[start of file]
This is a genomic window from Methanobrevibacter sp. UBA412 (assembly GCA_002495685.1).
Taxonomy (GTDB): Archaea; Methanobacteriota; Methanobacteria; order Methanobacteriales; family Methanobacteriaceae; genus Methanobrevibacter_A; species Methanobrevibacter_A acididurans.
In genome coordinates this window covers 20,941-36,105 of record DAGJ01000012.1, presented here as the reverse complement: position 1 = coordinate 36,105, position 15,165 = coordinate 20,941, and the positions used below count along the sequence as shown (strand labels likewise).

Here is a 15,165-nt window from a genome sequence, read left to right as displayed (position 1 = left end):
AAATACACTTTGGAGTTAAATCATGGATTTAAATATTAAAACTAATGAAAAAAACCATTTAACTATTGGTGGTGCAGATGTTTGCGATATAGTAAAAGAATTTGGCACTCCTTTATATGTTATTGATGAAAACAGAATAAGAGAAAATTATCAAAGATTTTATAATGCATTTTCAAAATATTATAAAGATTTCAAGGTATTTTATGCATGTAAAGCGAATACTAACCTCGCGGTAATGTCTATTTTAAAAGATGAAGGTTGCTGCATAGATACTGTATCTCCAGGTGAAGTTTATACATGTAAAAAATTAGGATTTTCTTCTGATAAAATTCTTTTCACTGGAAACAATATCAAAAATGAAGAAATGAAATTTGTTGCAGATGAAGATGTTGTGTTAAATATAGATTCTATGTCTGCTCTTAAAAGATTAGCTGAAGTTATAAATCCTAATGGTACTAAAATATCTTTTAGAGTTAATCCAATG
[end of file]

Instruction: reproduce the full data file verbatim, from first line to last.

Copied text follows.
This is a genomic window from Methanobrevibacter sp. UBA412 (assembly GCA_002495685.1).
Taxonomy (GTDB): Archaea; Methanobacteriota; Methanobacteria; order Methanobacteriales; family Methanobacteriaceae; genus Methanobrevibacter_A; species Methanobrevibacter_A acididurans.
In genome coordinates this window covers 20,941-36,105 of record DAGJ01000012.1, presented here as the reverse complement: position 1 = coordinate 36,105, position 15,165 = coordinate 20,941, and the positions used below count along the sequence as shown (strand labels likewise).

Here is a 15,165-nt window from a genome sequence, read left to right as displayed (position 1 = left end):
AAATACACTTTGGAGTTAAATCATGGATTTAAATATTAAAACTAATGAAAAAAACCATTTAACTATTGGTGGTGCAGATGTTTGCGATATAGTAAAAGAATTTGGCACTCCTTTATATGTTATTGATGAAAACAGAATAAGAGAAAATTATCAAAGATTTTATAATGCATTTTCAAAATATTATAAAGATTTCAAGGTATTTTATGCATGTAAAGCGAATACTAACCTCGCGGTAATGTCTATTTTAAAAGATGAAGGTTGCTGCATAGATACTGTATCTCCAGGTGAAGTTTATACATGTAAAAAATTAGGATTTTCTTCTGATAAAATTCTTTTCACTGGAAACAATATCAAAAATGAAGAAATGAAATTTGTTGCAGATGAAGATGTTGTGTTAAATATAGATTCTATGTCTGCTCTTAAAAGATTAGCTGAAGTTATAAATCCTAATGGTACTAAAATATCTTTTAGAGTTAATCCAATG